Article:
From inputs, we move on to what Sharkansky describes as the "conversion" process.  Others call it the throughput or  transformation process. This is when resources are converted and translated into actual goods and services.  To do this, processes and procedures must be efficient; financing must be prudent and economical.  There have to be sufficient teachers, school buildings, tools like computer kits, textbooks and school supplies.

            It is an accepted fact that the procurement process is perhaps the most problematic in the "conversion" process.  There are many complaints about underspending, wastage, and what we in the academe euphemistically describe as "deviant bureaucratic behavior." A major culprit is delays  in procurement.  After the need to reformulate the budget, the urgent task to speed up and clean up the procurement process is the next urgent task. We have learned to our bitter regret that fiddling and tinkering with the constitution will not solve bottlenecks in procurement and low absorptive capacity.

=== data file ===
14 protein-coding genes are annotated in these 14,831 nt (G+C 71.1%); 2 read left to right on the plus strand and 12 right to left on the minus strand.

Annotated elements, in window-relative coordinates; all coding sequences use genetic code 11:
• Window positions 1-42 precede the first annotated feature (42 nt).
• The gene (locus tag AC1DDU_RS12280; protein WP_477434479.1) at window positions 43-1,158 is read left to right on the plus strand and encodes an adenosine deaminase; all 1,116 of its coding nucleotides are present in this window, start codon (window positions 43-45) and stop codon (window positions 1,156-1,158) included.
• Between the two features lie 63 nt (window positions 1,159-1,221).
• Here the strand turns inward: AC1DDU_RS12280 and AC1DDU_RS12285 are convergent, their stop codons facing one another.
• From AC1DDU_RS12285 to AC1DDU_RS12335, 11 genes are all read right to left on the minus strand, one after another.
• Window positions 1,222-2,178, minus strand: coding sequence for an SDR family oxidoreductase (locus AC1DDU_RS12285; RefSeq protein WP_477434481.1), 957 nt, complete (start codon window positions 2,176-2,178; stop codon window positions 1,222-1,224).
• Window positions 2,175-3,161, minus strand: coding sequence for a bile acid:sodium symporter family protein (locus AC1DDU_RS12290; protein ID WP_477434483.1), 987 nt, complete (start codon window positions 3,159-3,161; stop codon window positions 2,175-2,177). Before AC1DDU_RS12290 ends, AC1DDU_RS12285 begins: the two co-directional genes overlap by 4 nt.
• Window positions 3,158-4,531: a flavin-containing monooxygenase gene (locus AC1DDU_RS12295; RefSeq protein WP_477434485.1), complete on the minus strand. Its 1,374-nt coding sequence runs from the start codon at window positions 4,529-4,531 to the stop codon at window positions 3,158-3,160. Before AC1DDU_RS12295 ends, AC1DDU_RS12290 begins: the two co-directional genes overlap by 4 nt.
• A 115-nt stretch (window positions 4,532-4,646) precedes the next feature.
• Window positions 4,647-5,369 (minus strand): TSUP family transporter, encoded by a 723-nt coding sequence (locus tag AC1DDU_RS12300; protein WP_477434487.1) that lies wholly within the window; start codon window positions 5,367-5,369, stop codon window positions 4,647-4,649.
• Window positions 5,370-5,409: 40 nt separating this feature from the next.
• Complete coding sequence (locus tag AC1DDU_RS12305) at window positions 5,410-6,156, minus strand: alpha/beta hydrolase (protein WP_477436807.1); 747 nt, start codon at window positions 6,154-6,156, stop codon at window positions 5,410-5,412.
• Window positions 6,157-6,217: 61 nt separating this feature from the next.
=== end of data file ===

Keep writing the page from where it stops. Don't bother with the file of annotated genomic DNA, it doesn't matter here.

Now that the major "star" of the education reform process, the Senior High School Program, has been launched, there is a need to continually monitor and assess the progress of this program whose effects are expected to be wide-ranging. Admittedly, we still lack school buildings, computers and tools, furniture and fixtures and additional teachers.  These needs are being responded to as quickly as possible.

            And of course, let us not forget to further expand our Alternative Learning System or ALS.  My passion for ALS is shaped by the advocacies of Social Watch Philippines, as well as my own life experiences.